In major and speedy victory, the request to proceed with a private criminal prosecution of the Meta CEO in Sweden has been granted within 36 hours of the filing. The timing of the Juicy Fields case could not be better as European courts turn to fraud prosecution more broadly
Here is the news you probably have already heard (particularly if you are on the German side of the discussion). The first day of the Wirecard hearings began today in Munich. The fraud is considered one of the worst in German history and its implosion just over two years sent shockwaves through both the financial and political establishment.
Here is the news you are probably reading here first. In Sweden yesterday, Lars Olofsson was granted the right to proceed with his criminal prosecution of Mark Zuckerberg in his first lawsuit of the Juicy Fields case (although he makes it clear that this is just the beginning). The fact that the decision was given so quickly (it normally takes about two weeks) is not lost on the Swedish lawyer. “This should be interpreted as a massive win,” Olofsson said. “Not to mention should send a message to the others we have in our legal path that we are proceeding ahead, full steam, with other cases in the meantime.”
Pre crypto explosion this fall, the Wirecard and Juicy Fields cases have a lot of similarities. This starts with the fact that they were both “German” companies. Juicy Fields, like Wirecard, was initially hailed as both a tech and cannabis wunderkind. The Juicy Fields suit, like the Wirecard case, is going to drag well-known names into a spotlight that apparently all involved thought they were immune to. And finally, and most interestingly, the Wirecard case was also initiated by a private criminal prosecution filing, although in the Wirecard case it was a short seller rather than a lawyer with several decades of both start-up and fraud litigation experience who kicked things off.
A Huge Shot in The Arm
“The team were pretty ecstatic when we learned the news,” Olofsson said on Thursday night, “although before I read the email, my heart was in my feet when the court came back so quickly.”
He is in regular contact with his clients through group chats. “It means we have just drawn first blood.”
For those who have lost tens of thousands of hard-earned savings, it is also the first mark on the board since learning their accounts were frozen back in July.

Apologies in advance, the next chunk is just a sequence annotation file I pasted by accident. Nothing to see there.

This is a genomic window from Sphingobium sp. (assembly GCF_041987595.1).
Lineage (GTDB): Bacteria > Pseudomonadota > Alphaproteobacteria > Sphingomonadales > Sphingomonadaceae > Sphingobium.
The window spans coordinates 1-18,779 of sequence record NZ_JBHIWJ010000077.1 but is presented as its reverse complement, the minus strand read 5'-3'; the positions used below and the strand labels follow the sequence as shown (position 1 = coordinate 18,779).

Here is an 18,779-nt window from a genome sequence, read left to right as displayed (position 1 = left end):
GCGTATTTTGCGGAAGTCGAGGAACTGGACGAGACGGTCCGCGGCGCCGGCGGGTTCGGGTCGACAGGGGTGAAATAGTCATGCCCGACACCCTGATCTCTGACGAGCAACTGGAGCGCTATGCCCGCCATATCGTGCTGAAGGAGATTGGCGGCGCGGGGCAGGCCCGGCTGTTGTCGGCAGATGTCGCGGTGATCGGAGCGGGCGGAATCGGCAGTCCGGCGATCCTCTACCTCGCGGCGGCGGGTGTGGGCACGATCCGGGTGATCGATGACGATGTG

“There is a real team spirit to all of this,” said Olofsson. “My clients have worked hard to deliver information and move my understanding of the situation along. Beyond this, we are starting to get whistle-blowers who are filling in the gaps. We now have a full picture of the fraud, those behind it, and those who helped the company perpetuate the same.”
A Legal Wave
While judges are not supposed to be influenced by current events, it is clear that there is a marked shift in high profile prosecutions as Covid becomes a more distant memory. Given the timing of the Juicy Fields implosion, this is likely to become one of the better-known large fraud prosecutions of its time.
Beyond this, however, the entire matter stands to shake trees in both the banking industry if not the political establishment and create an impetus for drastic reform that clearly needs to happen quickly.
According to Olofsson’s research, only about 2% of all transactions were stopped by banking protocols and safeguards that are supposed to stop this kind of fraud at the banking end of the discussion. Beyond this, particularly given the dramatic collapse in crypto since this summer, not to mention the still evolving FTX affair, not to mention Wirecard, it is clear that the banking system is in need of a massive rethink. So is how agencies, like BaFin, which ignored multiple reports from the German cannabis industry concerned about the company for the past 18 months, oversee their mandate.
All of this, however, has yet to come.
In the meantime, the team is savouring their first, and well-deserved victory, and getting ready for the second round.